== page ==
FOG - Fats, Oils, and Grease
Pasco County FOG Program Mission Statement
The FOG Program mission is to educate the public and the Food Service Establishments (FSE) that produce the byproducts know as Fats, Oils, and Greases (FOG) on the proper capacity, management, and operations and maintenance of the wastewater collection system.
For more information, please call 727-847-2411 ext. 2049
Protecting Our Sewer Systems from FOG
- What is FOG?
- What Should I Know About FOG?
- How Can I Minimize FOG At Home?
- Residential Cooking Oil Recycling Locations
- Other Ways to Protect Sewer & Septic Systems
Fats, Oils, and Grease (FOG) are byproducts of food preparation, meat cutting, and cooking. FOG can be found in meat fats, oils, shortening, butter, margarine, sauces, and dairy products.
When FOG is left on preparation utensils and poured down drains or garbage disposals, it can build up in our collection systems, which can result in backups into sinks, toilets and drains - both in your own, or somebody else’s home. These backups pose serious public health and environmental problems – and they can be very costly too.
The first pipes that will become blocked with FOG will be your own pipes, and that could result in expensive plumbing bills. Keeping FOG out of your drains and the sewer system is good for your home’s plumbing. Sewer overflows can also damage the environment and affect the health of our waterways.
Never allow cooking oils, grease and other food solids to get down the drain.
Scrape pots and dishes before washing them.
Use sink strainers and clean them often.
Pour cooled oils and fats into a container and bring them to a cooking oil recycling location.
We have 4 self service drop off locations for residents to properly get rid of collected cooking oils and fats:
|West Pasco Resource Recovery Facility||14606 Hays Road, Spring Hill|
|East Pasco Transfer Station||9526 Handcart Road, Dade City|
|Pasco County Facilities||7220 Osteen Road, New Port Richey|
|Zephyrhills Maintenance Yard||39421 South Ave, Zephyrhills|
Wipes Clog Pipes!
Pasco County Sanitary Sewer Collection System is a network of sewer lines, manholes, pumping stations and other structures used to collect wastewater and transport it to a treatment plant. With aging infrastructure, Pasco County is battling the problem of “ragging” — when baby wipes, diapers, dental floss, paper towels and other items not designed for flushing entangle sewer pumps.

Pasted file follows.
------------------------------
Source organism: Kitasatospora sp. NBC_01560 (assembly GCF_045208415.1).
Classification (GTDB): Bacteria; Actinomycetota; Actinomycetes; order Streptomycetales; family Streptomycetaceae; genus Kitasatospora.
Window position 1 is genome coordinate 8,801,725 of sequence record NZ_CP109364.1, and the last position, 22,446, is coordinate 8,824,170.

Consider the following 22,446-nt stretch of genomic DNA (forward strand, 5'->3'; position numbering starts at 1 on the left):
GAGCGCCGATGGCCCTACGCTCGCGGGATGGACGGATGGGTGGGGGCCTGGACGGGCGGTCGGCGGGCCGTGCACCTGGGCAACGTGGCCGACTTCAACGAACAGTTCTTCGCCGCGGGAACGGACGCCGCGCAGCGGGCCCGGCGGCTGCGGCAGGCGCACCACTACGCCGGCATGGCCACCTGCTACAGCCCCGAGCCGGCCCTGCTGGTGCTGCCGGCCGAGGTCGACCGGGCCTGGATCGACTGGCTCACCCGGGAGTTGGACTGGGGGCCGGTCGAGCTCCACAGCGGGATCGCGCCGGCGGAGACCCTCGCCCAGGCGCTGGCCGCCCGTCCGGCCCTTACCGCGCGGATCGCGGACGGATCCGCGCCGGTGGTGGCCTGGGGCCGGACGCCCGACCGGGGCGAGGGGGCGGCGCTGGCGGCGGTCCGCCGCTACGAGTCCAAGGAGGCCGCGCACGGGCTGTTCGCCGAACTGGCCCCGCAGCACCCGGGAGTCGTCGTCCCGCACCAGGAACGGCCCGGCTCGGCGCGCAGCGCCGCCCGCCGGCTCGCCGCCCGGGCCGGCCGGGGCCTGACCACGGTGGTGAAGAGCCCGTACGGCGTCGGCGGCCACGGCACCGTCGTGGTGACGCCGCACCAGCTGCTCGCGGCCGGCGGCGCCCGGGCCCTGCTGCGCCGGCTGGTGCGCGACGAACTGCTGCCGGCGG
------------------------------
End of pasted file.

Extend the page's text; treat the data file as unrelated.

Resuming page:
Companies have been marketing these products as “flushable” over the last few years, but wastewater professionals are finding out these products are not safe for sewage systems. Flushable wipes are supposed to be biodegradable and break up like toilet paper, but they do not. They can cling to the interior walls of pipeline and/or get hung up on snags inside the pipes. They accumulate in pump stations and can clog and pumps. De-ragging pumps and unclogging pipes is labor intensive and increases the cost of maintaining your sewer system.
Examples of products that you should not flush include:
- Paper Towels
- Baby wipes
- Hygienic Wipes
- Sanitary Napkins/Tampons
Do not flush any items that are not designed to disintegrate like toilet paper when flushed.
FOG for Business
The Pasco County FOG Program is required to identify and verify all businesses in Pasco County that have the potential to potential to impact the wastewater collection system. The FOG Program is required to inspect businesses annually by performing unannounced on-site visits to evaluate waste management practices. The on-site visits include an evaluation of the proper capacity, management, and operations and maintenance of interceptors/pretreatment devices that impact the wastewater collection system.
What is a grease trap/grease interceptor?
A grease interceptor is a plumbing device designed to physically separate grease and solids from kitchen wastewater.
What is the difference between a grease trap and a grease interceptor?
The two terms are often used interchangeably but grease trap usually refers to an inside under sink or in floor unit made from steel or plastic. Grease interceptor usually means an outside tank in the ground usually made of concrete. Grease interceptor is the technically correct term for both types.
What size grease interceptor will I need?
We recommend contacting a licensed commercial plumber for assistance. The size of the unit will be determined according to Florida Building Code section 10.
- Florida Building Code: 2017 Florida Building Code - Plumbing
- Plumbing and Drainage Institute - Sizing Grease Interceptors: Basic Principles for Sizing Grease Interceptors
- Plumbing Drainage Institute GT Sizing Form (PDF)
- Sizing Worksheet (PDF)
How often must my grease interceptor be cleaned?
Interior type interceptors must be completely emptied and cleaned every 7 days or 30 days depending on size and type. In ground interceptors must be cleaned as often as necessary but not less than every 90 days. All types of interceptors must be cleaned whenever they contain 20% or more Fats, Oils, Grease and solids by volume.
Why do I need one for my restaurant or clubhouse, we only make coffee and sandwiches?
Many people use milk or cream in their coffee, dairy contains fats. Coffee contains lipids which are fats. Sandwiches have condiments such as mayo and mustard and toppings such bacon and lettuce. Grease interceptors are designed to “trap” all types of oils and food sediments